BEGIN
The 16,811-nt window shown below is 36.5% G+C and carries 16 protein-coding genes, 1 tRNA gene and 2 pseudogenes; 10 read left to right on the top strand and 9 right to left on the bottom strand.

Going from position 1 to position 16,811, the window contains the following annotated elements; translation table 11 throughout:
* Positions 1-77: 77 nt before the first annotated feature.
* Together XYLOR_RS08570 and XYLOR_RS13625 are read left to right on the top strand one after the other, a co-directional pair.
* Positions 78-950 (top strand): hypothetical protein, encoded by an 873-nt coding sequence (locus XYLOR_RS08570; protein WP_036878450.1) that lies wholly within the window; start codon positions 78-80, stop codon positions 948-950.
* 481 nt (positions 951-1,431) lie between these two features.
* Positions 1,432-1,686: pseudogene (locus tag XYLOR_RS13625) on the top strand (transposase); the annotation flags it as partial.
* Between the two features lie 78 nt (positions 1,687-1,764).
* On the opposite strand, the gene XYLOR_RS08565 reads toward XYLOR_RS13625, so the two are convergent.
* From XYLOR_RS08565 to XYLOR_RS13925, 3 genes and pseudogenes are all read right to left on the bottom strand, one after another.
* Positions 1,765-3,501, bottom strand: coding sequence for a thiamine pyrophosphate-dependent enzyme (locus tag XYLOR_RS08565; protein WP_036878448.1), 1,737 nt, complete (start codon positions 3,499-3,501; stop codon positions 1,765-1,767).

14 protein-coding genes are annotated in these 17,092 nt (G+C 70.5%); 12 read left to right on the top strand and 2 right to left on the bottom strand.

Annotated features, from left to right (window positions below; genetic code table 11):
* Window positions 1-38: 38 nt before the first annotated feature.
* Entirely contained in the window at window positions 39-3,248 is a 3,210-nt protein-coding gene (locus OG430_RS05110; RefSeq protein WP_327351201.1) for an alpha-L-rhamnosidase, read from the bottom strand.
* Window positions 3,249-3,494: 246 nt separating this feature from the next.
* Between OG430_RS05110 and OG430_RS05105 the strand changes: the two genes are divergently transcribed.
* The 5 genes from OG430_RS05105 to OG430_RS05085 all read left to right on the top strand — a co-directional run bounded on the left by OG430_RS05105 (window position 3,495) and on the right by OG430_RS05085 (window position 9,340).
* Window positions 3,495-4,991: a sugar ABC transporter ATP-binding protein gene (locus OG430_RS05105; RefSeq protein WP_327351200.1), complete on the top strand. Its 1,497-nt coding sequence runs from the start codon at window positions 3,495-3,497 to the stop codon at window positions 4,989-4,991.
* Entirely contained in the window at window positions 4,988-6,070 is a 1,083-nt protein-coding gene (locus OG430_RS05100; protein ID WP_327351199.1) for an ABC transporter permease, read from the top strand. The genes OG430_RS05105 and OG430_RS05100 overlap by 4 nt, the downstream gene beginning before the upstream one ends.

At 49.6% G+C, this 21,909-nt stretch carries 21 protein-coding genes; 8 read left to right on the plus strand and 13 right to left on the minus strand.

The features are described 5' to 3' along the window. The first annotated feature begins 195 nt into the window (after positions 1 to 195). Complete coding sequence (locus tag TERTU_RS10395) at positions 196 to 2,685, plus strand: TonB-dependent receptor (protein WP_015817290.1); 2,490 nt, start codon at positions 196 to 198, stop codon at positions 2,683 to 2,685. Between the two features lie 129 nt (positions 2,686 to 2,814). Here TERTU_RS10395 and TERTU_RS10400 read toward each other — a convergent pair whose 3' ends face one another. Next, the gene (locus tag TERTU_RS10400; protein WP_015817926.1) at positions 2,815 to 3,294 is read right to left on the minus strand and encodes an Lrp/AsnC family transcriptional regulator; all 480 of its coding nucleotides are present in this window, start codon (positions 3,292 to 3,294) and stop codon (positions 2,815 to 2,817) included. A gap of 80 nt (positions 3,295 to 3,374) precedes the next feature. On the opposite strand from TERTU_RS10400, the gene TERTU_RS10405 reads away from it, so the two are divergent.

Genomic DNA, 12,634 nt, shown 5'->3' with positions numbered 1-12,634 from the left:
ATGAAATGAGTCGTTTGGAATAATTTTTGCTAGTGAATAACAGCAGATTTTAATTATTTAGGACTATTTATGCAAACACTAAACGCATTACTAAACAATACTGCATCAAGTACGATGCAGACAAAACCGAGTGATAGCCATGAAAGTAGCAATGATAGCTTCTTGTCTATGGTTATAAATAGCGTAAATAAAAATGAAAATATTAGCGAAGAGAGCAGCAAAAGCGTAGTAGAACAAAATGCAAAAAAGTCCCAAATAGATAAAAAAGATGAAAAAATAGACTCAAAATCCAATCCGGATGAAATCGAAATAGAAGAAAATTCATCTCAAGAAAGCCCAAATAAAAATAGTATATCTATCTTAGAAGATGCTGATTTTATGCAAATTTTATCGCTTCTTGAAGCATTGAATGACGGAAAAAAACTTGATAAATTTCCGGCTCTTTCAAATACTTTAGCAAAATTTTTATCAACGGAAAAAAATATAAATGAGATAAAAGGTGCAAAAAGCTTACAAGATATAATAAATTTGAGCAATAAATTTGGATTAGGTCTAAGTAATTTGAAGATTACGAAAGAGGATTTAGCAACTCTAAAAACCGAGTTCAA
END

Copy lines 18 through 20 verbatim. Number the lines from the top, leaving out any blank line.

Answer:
* The 5 genes from OG430_RS05105 to OG430_RS05085 all read left to right on the top strand — a co-directional run bounded on the left by OG430_RS05105 (window position 3,495) and on the right by OG430_RS05085 (window position 9,340).
* Window positions 3,495-4,991: a sugar ABC transporter ATP-binding protein gene (locus OG430_RS05105; RefSeq protein WP_327351200.1), complete on the top strand. Its 1,497-nt coding sequence runs from the start codon at window positions 3,495-3,497 to the stop codon at window positions 4,989-4,991.
* Entirely contained in the window at window positions 4,988-6,070 is a 1,083-nt protein-coding gene (locus OG430_RS05100; protein ID WP_327351199.1) for an ABC transporter permease, read from the top strand. The genes OG430_RS05105 and OG430_RS05100 overlap by 4 nt, the downstream gene beginning before the upstream one ends.